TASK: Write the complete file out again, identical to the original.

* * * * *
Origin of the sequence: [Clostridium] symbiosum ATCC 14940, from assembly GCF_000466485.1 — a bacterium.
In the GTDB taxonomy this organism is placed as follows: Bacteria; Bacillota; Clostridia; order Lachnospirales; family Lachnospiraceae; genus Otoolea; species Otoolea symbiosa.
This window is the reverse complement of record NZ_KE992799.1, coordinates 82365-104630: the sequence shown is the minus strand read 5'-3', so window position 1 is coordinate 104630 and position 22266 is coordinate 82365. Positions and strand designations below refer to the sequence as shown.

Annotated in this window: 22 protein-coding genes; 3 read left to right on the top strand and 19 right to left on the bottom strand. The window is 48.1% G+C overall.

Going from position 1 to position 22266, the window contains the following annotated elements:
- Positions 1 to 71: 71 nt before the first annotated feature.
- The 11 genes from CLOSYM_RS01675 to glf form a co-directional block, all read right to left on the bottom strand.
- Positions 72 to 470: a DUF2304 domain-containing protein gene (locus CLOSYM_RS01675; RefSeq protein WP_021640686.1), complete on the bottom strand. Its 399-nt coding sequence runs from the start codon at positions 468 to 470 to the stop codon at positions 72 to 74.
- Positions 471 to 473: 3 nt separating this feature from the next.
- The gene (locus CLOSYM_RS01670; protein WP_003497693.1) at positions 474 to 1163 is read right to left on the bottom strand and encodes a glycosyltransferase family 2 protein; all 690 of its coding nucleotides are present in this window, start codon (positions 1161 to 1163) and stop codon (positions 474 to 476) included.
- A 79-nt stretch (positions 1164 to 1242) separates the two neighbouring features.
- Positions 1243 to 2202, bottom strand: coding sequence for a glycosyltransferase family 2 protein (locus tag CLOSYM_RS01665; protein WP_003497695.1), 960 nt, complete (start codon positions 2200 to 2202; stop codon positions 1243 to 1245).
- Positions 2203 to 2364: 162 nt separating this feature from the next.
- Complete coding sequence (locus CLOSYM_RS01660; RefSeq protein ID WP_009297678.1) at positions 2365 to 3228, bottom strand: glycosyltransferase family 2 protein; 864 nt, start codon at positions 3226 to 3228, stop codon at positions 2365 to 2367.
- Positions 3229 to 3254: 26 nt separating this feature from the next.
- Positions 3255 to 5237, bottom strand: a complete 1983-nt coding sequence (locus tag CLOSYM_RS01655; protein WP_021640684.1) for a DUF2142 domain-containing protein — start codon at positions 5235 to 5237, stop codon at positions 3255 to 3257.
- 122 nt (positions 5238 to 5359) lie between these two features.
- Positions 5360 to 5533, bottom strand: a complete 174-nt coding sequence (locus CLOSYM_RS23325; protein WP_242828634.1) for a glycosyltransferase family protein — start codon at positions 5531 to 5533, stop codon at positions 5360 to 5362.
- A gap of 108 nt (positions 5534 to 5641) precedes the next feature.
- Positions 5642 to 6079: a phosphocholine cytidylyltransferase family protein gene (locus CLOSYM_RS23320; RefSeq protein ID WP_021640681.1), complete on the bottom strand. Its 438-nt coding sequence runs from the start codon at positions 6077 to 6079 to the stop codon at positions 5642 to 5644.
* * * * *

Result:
Origin of the sequence: [Clostridium] symbiosum ATCC 14940, from assembly GCF_000466485.1 — a bacterium.
In the GTDB taxonomy this organism is placed as follows: Bacteria; Bacillota; Clostridia; order Lachnospirales; family Lachnospiraceae; genus Otoolea; species Otoolea symbiosa.
This window is the reverse complement of record NZ_KE992799.1, coordinates 82365-104630: the sequence shown is the minus strand read 5'-3', so window position 1 is coordinate 104630 and position 22266 is coordinate 82365. Positions and strand designations below refer to the sequence as shown.

Annotated in this window: 22 protein-coding genes; 3 read left to right on the top strand and 19 right to left on the bottom strand. The window is 48.1% G+C overall.

Going from position 1 to position 22266, the window contains the following annotated elements:
- Positions 1 to 71: 71 nt before the first annotated feature.
- The 11 genes from CLOSYM_RS01675 to glf form a co-directional block, all read right to left on the bottom strand.
- Positions 72 to 470: a DUF2304 domain-containing protein gene (locus CLOSYM_RS01675; RefSeq protein WP_021640686.1), complete on the bottom strand. Its 399-nt coding sequence runs from the start codon at positions 468 to 470 to the stop codon at positions 72 to 74.
- Positions 471 to 473: 3 nt separating this feature from the next.
- The gene (locus CLOSYM_RS01670; protein WP_003497693.1) at positions 474 to 1163 is read right to left on the bottom strand and encodes a glycosyltransferase family 2 protein; all 690 of its coding nucleotides are present in this window, start codon (positions 1161 to 1163) and stop codon (positions 474 to 476) included.
- A 79-nt stretch (positions 1164 to 1242) separates the two neighbouring features.
- Positions 1243 to 2202, bottom strand: coding sequence for a glycosyltransferase family 2 protein (locus tag CLOSYM_RS01665; protein WP_003497695.1), 960 nt, complete (start codon positions 2200 to 2202; stop codon positions 1243 to 1245).
- Positions 2203 to 2364: 162 nt separating this feature from the next.
- Complete coding sequence (locus CLOSYM_RS01660; RefSeq protein ID WP_009297678.1) at positions 2365 to 3228, bottom strand: glycosyltransferase family 2 protein; 864 nt, start codon at positions 3226 to 3228, stop codon at positions 2365 to 2367.
- Positions 3229 to 3254: 26 nt separating this feature from the next.
- Positions 3255 to 5237, bottom strand: a complete 1983-nt coding sequence (locus tag CLOSYM_RS01655; protein WP_021640684.1) for a DUF2142 domain-containing protein — start codon at positions 5235 to 5237, stop codon at positions 3255 to 3257.
- 122 nt (positions 5238 to 5359) lie between these two features.
- Positions 5360 to 5533, bottom strand: a complete 174-nt coding sequence (locus CLOSYM_RS23325; protein WP_242828634.1) for a glycosyltransferase family protein — start codon at positions 5531 to 5533, stop codon at positions 5360 to 5362.
- A gap of 108 nt (positions 5534 to 5641) precedes the next feature.
- Positions 5642 to 6079: a phosphocholine cytidylyltransferase family protein gene (locus CLOSYM_RS23320; RefSeq protein ID WP_021640681.1), complete on the bottom strand. Its 438-nt coding sequence runs from the start codon at positions 6077 to 6079 to the stop codon at positions 5642 to 5644.